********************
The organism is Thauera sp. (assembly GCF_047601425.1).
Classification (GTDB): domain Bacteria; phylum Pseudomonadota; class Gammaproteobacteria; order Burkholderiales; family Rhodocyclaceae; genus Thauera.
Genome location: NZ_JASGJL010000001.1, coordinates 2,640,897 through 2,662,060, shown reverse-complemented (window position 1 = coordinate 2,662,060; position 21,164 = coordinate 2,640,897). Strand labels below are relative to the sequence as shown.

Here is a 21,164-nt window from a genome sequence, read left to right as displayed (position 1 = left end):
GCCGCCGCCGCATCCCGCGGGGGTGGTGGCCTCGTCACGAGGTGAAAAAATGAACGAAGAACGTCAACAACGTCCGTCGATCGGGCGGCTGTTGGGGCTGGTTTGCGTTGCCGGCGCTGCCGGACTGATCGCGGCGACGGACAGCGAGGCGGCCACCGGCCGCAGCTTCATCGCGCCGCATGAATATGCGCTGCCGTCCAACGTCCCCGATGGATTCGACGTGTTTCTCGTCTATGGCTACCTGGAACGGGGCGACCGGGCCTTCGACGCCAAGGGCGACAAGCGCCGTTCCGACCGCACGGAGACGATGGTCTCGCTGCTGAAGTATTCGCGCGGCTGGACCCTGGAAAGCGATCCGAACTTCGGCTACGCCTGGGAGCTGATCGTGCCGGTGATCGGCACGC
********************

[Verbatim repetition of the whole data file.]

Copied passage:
The organism is Thauera sp. (assembly GCF_047601425.1).
Classification (GTDB): domain Bacteria; phylum Pseudomonadota; class Gammaproteobacteria; order Burkholderiales; family Rhodocyclaceae; genus Thauera.
Genome location: NZ_JASGJL010000001.1, coordinates 2,640,897 through 2,662,060, shown reverse-complemented (window position 1 = coordinate 2,662,060; position 21,164 = coordinate 2,640,897). Strand labels below are relative to the sequence as shown.

Here is a 21,164-nt window from a genome sequence, read left to right as displayed (position 1 = left end):
GCCGCCGCCGCATCCCGCGGGGGTGGTGGCCTCGTCACGAGGTGAAAAAATGAACGAAGAACGTCAACAACGTCCGTCGATCGGGCGGCTGTTGGGGCTGGTTTGCGTTGCCGGCGCTGCCGGACTGATCGCGGCGACGGACAGCGAGGCGGCCACCGGCCGCAGCTTCATCGCGCCGCATGAATATGCGCTGCCGTCCAACGTCCCCGATGGATTCGACGTGTTTCTCGTCTATGGCTACCTGGAACGGGGCGACCGGGCCTTCGACGCCAAGGGCGACAAGCGCCGTTCCGACCGCACGGAGACGATGGTCTCGCTGCTGAAGTATTCGCGCGGCTGGACCCTGGAAAGCGATCCGAACTTCGGCTACGCCTGGGAGCTGATCGTGCCGGTGATCGGCACGC